Theory Development of How Student Entrepreneurs Think, Learn and Work: Uncovering Deep Insights into the Cognitive Processes of Student Entrepreneur Lived Experiences to Develop a Cue Inventory of Student Entrepreneurship

Queensland University of Technology
Publication Type:
Conference Proceeding
Australian Centre for Entrepreneurship Research Exchange Conference 2014 Conference Proceedings, 2014, pp. 785 - 800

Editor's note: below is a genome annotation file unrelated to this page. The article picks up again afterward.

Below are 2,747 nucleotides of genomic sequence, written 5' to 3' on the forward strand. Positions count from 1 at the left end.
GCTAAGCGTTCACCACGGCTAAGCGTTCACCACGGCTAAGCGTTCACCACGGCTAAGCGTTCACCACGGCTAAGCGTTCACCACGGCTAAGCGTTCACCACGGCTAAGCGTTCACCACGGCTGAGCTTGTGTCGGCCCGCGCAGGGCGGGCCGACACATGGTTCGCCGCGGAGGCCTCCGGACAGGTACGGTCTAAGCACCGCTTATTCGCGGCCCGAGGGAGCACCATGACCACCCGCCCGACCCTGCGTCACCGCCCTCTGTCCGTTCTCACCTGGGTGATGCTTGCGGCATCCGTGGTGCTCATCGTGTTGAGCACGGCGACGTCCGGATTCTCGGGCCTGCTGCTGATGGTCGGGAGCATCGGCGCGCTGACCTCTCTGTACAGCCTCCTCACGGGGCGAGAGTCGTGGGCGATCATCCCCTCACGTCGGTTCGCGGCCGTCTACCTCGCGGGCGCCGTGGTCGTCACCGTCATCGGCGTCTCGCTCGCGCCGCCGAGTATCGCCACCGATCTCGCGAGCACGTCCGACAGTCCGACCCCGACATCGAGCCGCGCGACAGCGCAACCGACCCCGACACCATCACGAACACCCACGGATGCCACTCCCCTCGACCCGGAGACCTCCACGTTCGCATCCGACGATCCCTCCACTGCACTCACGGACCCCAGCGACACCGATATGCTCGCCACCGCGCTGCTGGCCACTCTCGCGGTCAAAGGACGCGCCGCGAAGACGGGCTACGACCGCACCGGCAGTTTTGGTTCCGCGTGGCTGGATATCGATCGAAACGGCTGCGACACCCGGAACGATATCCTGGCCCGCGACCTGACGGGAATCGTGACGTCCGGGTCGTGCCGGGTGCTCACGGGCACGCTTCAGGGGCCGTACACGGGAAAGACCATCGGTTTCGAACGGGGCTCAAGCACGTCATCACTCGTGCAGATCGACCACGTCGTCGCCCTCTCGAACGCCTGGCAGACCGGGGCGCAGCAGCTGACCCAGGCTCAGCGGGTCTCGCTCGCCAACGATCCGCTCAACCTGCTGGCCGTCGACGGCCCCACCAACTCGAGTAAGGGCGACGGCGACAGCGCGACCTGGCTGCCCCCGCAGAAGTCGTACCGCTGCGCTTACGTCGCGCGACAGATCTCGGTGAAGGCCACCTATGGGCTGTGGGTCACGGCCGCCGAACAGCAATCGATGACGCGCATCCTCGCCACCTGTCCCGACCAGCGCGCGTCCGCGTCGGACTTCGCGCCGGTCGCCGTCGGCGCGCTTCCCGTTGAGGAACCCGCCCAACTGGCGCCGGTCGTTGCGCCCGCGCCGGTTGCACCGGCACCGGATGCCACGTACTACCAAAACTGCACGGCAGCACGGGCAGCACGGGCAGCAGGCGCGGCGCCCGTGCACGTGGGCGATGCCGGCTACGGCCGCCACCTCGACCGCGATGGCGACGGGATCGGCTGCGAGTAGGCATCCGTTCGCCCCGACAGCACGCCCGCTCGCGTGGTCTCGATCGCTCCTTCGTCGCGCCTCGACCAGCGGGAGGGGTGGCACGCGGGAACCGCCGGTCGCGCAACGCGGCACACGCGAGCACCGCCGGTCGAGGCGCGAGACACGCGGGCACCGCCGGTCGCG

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Principal Topic: The concept of the true student entrepreneur is relatively new and attracting societal and academic attention. A paucity of research exists on the cognitive processes student entrepreneurs use to think, learn and work. Student entrepreneurs operate within a challenging environment balancing entrepreneurial work activities and study life. Normally, the archetypal entrepreneur of last century drops out of university. This research explores the student entrepreneur not just as a student attending entrepreneurial classes but conducting business on/near campus or leading a campus enterprise (voluntary association) while simultaneously attending formal university award courses. Methodology: This preliminary study centres on the lived experiences of student entrepreneurs not as most previous studies the intentionality of students to become entrepreneurs. As such, in-depth interviews take place with student entrepreneurs based on the Critical Incident Technique (Flanagan 1954) focusing on storytelling by student entrepreneurs in natural campus settings. Results and Implications: A cue inventory of student entrepreneurship is sourced from the lived experiences of student entrepreneurs and informsthe generation of a cognitive framework. Findings point to the university environment providing leverage to help innovatively solve entrepreneurial problems in real time. Student entrepreneurs are “luck ready” always open for potential opportunities. As a consequence universities interested in fostering true entrepreneurship beyond classroom teaching are able to facilitate and manage various sources of opportunities.
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